To read “The strange origins of the GOP ideology that resists caring for the poor” click here.  Reported by Jack Jenkins, the senior reporter of Think Progress. huston

Having just come from the Frederich Beuchner writers workshop at Princeton Theological Seminary, I can testify that  virtually all the attendees and workshop leaders agree with Jenkins.

 

 

presidential scholars in Princeton

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Winona Guo and Priya Vulchi 

On May 5 the U.S. Department of Education released the names of the Presidential Scholars, two students from each state plus winners from the arts and career/technology. This year’s Presidential Scholar List include a student from Princeton High School, Winona Guo, and one from Mercer County’s Health Science Academy, Sanjana Duggirala, of East Windsor.

Established in 1964 the program was expanded to include those who excel in the arts, as well as in academe, and it was expanded again in 2015 to add those in career and technical fields. I remember how excited I was when, in 1979, dancers were included in this prestigious program. Some years, the arts scholars performed at the Kennedy Center. 

Here is how the scholars are selected. Under the original plan, the first cut is by SAT or ACT scores — the top 20 men and women from each state.  For New Jersey, more than 350 were selected. This includes those who were selected by different criteria — for their achievement in the arts or in career technology fields. Then that group submits materials: essays, self-assessments, secondary school reports, and transcripts.  That winnowed it down to 16, plus four arts students and two career/technology students.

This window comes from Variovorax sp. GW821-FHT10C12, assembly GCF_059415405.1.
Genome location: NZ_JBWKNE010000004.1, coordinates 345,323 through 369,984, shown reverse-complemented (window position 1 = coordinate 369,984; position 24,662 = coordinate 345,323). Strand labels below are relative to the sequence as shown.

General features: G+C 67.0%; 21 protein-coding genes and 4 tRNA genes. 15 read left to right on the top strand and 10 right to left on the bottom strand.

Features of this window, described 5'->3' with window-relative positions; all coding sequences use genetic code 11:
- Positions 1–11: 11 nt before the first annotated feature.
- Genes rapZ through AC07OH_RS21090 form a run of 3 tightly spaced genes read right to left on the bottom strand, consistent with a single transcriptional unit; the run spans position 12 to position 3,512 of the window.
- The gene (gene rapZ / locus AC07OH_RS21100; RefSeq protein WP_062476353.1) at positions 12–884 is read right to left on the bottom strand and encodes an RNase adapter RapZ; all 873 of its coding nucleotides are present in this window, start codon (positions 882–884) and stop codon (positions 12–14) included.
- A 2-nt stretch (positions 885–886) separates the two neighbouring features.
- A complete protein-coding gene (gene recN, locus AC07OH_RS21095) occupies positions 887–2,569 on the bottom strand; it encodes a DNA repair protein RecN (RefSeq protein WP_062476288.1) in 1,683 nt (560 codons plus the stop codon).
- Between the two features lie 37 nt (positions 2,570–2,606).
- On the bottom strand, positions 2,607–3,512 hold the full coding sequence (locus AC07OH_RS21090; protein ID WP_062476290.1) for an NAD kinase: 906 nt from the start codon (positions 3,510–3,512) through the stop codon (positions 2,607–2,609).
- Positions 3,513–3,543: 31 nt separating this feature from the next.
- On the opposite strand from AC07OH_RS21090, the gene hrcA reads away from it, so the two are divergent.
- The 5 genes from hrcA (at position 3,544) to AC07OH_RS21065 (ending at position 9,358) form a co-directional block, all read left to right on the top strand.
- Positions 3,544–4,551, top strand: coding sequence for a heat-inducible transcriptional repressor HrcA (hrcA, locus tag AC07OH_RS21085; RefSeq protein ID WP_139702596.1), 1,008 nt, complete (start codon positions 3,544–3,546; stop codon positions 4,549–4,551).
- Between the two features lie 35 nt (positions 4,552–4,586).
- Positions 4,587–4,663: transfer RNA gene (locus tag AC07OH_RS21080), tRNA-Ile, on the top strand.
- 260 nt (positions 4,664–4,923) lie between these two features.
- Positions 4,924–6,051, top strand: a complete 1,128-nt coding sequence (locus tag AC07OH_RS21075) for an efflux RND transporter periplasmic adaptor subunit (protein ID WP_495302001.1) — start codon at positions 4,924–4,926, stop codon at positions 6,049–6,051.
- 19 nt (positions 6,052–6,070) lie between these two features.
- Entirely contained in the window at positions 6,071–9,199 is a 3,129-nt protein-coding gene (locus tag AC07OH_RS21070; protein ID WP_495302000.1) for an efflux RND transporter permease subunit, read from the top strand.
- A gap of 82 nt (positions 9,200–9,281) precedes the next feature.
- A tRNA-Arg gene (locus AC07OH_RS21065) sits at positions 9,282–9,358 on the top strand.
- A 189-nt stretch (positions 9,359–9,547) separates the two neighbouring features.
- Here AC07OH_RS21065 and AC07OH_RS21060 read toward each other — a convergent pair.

Here’s where the essays and extra-curricular activities really count. Duggirali was  named a Public Health Leadership scholar and state president of the New Jersey Association of Student Councils. 

Surely what helped Winona Guo to win was her amazing work, along with Priya Vulchi, as co-founders of Princeton CHOOSE.  Together, they worked to overcome racism and inspire harmony through exposure, education, and empowerment. Together, they wrote a much acclaimed textbook about race.  I came to know Guo and Vulchi as  board members of Not in Our Town Princeton,  Both made invaluable contributions and modeled how to work together as a team of two . Working in tandem – always together – they muster support from peers and adults to accomplish what many thought impossible.

Congratulations all-round!

 

Prep for the P-rade

pamperedFor an in-depth look at Princeton Reunions, here is E.E. Whiting’s research in U.S. 1 Newspaper

plus wristband reflections by Richard K. Rein.

In the sister paper, Princeton Echo, the Pampered Princetonian: reflections on student privilege.

But by all means don’t miss the P-rade. Best viewing area, steps of Whig or Clio. It starts at 2 but bring water and sunscreen and nab an early seat.

What’s hot at Reunions for Entrepreneurs

alumni web phone

All of these events are listed as open to the public. Declare an early weekend and network for free! 

Friday, June 2, 9:30 a.m. to 3 p.m. 

20th Annual Princeton Entrepreneurs’ Network (PEN) Startup Competition & Conference: Registration, Mimosas, and Networking Opening remarks: Mung Chiang, Arthur LeGrand Doty Professor of Electrical Engineering; Founding Director of the Princeton EDGE Lab, Director, Keller Center for Innovation in Engineering Education and Inaugural Chair, Princeton Entrepreneurship Council, Princeton University. Moderators: Mayra Ceja ’03, President, Princeton Entrepreneurs’ Network, and Eric Sharret ’02, Vice President, Princeton Entrepreneurs’ Network.  Sponsored by the Princeton Entrepreneurs’ Network, Keller Center, Office of Career Services, Office of Technology Licensing, E-Club, Fitz Gate Ventures, LivePlan, Chaac Ventures and Sequoia. Friend Center, Auditorium 101.

10 to 11 am